The first to be announced was not only the oldest in the competition but the largest. Built like a massive tree, the forty-year-old lord representing Germany towered over all he passed as he made his way to the foot of the maiden’s pedestal.

The bearded giant proudly introduced himself in his native tongue, with a translator interpreting for Her Highness, with the lord then bowing as he presented to her his battle axe, his foreign words being understood when the translator quoted him as saying, ‘With this axe I have defeated many armies in defense of the German throne. May it now symbolize the strength I would bring as a proper husband.’

Accepting his gift with a gentle nod of the head Princess Angelique was now ready for her next suitor, the horns prompting Germany to step aside for the introduction of Denmark, who approached bearing an exquisite piece of jewelry. The lords of Britain and Austria also presented fine jewelry, as did one of France’s two representatives, King Philip’s own nephew.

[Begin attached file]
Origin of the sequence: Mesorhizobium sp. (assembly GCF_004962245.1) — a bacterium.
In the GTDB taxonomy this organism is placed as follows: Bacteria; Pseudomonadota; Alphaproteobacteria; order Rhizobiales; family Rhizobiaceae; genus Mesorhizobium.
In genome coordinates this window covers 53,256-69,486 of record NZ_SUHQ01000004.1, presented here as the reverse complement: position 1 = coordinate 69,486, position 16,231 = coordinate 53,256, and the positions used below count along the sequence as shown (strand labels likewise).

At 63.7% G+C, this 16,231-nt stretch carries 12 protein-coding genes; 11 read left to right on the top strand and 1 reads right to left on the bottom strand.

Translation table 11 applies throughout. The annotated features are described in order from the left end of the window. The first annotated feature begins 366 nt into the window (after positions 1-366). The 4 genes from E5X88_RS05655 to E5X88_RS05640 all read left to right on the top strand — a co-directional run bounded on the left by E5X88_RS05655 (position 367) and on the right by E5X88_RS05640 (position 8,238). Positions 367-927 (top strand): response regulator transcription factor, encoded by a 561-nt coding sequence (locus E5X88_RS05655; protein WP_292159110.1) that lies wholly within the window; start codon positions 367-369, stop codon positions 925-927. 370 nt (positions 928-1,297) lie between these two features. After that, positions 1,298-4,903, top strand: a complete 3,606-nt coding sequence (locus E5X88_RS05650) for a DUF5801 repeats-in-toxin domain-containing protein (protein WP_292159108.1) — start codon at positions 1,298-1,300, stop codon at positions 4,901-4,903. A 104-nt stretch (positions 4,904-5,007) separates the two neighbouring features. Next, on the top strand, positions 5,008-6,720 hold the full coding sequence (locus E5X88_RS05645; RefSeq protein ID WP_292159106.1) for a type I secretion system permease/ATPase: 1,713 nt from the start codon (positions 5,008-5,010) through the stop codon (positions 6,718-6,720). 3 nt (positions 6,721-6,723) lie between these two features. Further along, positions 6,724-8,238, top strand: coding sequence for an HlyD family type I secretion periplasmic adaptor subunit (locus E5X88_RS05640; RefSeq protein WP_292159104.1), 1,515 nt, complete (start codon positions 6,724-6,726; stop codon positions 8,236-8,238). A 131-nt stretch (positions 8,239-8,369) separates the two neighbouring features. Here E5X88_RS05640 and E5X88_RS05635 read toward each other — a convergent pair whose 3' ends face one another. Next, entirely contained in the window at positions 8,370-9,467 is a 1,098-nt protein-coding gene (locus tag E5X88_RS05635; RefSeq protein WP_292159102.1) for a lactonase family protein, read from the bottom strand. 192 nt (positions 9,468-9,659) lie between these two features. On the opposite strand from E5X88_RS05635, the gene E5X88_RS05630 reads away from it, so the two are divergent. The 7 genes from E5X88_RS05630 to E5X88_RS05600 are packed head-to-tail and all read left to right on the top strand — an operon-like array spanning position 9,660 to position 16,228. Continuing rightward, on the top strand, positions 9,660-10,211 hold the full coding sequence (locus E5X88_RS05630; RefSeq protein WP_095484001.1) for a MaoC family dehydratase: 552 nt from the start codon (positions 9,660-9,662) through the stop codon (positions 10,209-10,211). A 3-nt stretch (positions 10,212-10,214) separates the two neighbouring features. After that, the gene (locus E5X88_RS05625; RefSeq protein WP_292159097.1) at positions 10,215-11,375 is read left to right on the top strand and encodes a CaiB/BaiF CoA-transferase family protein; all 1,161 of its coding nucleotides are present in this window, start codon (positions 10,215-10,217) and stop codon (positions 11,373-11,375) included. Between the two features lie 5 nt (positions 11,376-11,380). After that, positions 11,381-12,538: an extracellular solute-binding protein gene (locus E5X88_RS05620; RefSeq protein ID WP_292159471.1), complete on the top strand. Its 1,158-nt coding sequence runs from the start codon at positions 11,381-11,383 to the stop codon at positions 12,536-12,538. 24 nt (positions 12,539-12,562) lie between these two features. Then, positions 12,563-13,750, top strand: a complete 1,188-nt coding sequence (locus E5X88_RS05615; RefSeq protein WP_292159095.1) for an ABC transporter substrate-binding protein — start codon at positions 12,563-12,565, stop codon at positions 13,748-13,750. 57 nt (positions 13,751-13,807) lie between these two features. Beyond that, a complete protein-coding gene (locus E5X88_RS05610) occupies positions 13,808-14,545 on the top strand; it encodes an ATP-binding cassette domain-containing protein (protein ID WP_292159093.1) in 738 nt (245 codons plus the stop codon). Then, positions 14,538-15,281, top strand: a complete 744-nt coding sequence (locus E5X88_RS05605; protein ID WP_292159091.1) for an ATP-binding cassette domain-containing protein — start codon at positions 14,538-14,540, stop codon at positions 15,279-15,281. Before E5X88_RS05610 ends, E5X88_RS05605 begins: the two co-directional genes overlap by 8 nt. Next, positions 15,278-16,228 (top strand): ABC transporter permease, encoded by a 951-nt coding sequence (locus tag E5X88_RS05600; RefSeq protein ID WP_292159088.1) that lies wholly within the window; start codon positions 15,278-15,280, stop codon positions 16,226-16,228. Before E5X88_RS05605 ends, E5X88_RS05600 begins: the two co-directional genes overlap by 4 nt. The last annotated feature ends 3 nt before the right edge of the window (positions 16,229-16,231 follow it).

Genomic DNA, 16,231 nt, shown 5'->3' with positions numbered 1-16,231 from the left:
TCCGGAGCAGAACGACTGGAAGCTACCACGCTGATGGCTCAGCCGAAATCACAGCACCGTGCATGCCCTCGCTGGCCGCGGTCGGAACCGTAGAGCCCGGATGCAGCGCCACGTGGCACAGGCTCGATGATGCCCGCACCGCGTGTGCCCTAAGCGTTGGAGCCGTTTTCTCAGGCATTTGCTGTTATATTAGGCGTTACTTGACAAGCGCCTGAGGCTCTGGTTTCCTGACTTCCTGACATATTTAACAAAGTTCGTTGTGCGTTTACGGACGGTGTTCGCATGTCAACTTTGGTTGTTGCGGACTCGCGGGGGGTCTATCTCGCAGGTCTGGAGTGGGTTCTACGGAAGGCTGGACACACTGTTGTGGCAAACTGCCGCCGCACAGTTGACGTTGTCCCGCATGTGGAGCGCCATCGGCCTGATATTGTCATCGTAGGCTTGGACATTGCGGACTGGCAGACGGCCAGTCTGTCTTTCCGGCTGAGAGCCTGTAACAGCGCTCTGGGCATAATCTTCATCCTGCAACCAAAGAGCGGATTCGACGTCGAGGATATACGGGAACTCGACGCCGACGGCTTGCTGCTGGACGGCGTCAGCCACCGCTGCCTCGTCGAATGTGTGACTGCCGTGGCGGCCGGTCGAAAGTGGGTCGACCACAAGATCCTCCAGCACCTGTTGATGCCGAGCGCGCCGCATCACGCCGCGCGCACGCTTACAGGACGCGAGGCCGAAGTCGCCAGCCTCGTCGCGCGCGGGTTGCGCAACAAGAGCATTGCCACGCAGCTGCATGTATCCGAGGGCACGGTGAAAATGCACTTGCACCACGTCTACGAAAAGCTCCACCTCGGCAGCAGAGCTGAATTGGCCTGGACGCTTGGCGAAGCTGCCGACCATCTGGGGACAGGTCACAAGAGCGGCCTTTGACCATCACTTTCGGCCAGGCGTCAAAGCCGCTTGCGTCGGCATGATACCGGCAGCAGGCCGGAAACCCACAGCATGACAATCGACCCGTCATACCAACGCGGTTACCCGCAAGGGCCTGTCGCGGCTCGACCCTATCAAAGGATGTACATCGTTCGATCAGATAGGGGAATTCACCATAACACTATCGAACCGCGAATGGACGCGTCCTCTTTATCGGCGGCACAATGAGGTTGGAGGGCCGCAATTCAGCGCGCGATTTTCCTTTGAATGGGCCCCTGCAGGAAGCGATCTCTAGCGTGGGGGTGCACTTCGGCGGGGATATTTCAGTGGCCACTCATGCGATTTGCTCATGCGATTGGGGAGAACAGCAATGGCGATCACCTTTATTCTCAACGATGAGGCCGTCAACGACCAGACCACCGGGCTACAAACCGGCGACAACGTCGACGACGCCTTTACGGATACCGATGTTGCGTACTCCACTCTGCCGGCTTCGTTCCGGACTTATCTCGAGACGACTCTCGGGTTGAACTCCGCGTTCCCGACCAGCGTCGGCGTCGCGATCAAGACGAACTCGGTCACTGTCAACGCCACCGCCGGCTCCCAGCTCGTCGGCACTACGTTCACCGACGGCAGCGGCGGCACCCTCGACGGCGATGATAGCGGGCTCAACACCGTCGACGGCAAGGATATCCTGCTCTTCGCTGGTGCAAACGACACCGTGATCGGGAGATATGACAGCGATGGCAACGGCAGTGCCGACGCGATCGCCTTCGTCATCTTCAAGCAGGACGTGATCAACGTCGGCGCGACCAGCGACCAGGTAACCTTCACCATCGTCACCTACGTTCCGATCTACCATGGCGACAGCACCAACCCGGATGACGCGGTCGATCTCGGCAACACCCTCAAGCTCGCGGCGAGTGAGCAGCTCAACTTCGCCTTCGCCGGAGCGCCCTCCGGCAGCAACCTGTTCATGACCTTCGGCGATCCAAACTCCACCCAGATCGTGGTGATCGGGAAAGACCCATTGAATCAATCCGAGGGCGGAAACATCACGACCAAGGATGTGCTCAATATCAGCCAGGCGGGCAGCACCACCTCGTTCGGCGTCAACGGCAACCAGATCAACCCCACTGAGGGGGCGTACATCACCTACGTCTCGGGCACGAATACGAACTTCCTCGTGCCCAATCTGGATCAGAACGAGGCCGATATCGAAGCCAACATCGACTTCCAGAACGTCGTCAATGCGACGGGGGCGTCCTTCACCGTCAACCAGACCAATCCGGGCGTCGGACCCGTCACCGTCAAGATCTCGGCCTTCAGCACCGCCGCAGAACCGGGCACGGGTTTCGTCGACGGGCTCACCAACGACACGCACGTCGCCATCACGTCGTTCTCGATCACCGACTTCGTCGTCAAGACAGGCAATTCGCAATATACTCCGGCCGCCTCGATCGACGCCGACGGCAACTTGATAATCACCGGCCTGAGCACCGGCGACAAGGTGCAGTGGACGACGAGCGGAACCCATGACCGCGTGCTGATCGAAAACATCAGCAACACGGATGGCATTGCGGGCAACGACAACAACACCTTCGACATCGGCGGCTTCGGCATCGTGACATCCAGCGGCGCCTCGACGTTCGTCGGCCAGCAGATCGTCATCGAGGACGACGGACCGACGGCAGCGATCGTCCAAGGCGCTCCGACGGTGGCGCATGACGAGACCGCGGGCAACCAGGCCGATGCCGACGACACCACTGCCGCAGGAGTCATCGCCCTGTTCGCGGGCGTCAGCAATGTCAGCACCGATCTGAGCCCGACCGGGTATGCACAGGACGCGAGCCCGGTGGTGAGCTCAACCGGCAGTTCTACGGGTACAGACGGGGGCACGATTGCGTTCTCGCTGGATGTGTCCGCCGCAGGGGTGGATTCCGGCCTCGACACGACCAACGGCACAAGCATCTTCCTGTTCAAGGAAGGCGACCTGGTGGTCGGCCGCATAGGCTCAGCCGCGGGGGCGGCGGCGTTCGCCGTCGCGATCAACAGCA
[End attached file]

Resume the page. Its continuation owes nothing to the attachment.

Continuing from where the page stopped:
The next few lords were a bit more original, with Belgium giving the gift of a lace veil, Russia offering his national drink of Vodka, Italy bringing forth pasta and Spain with his high-quality olive oil.

For most in attendance this would be how they would refer to the lords. Not by their personal names, since the foreign sounds of such were easily forgettable, but rather the countries they were here representing.

The last of the lords stunned all as he entered the hall, for this royal Frenchman was not even a man but merely a boy of only fourteen years of age.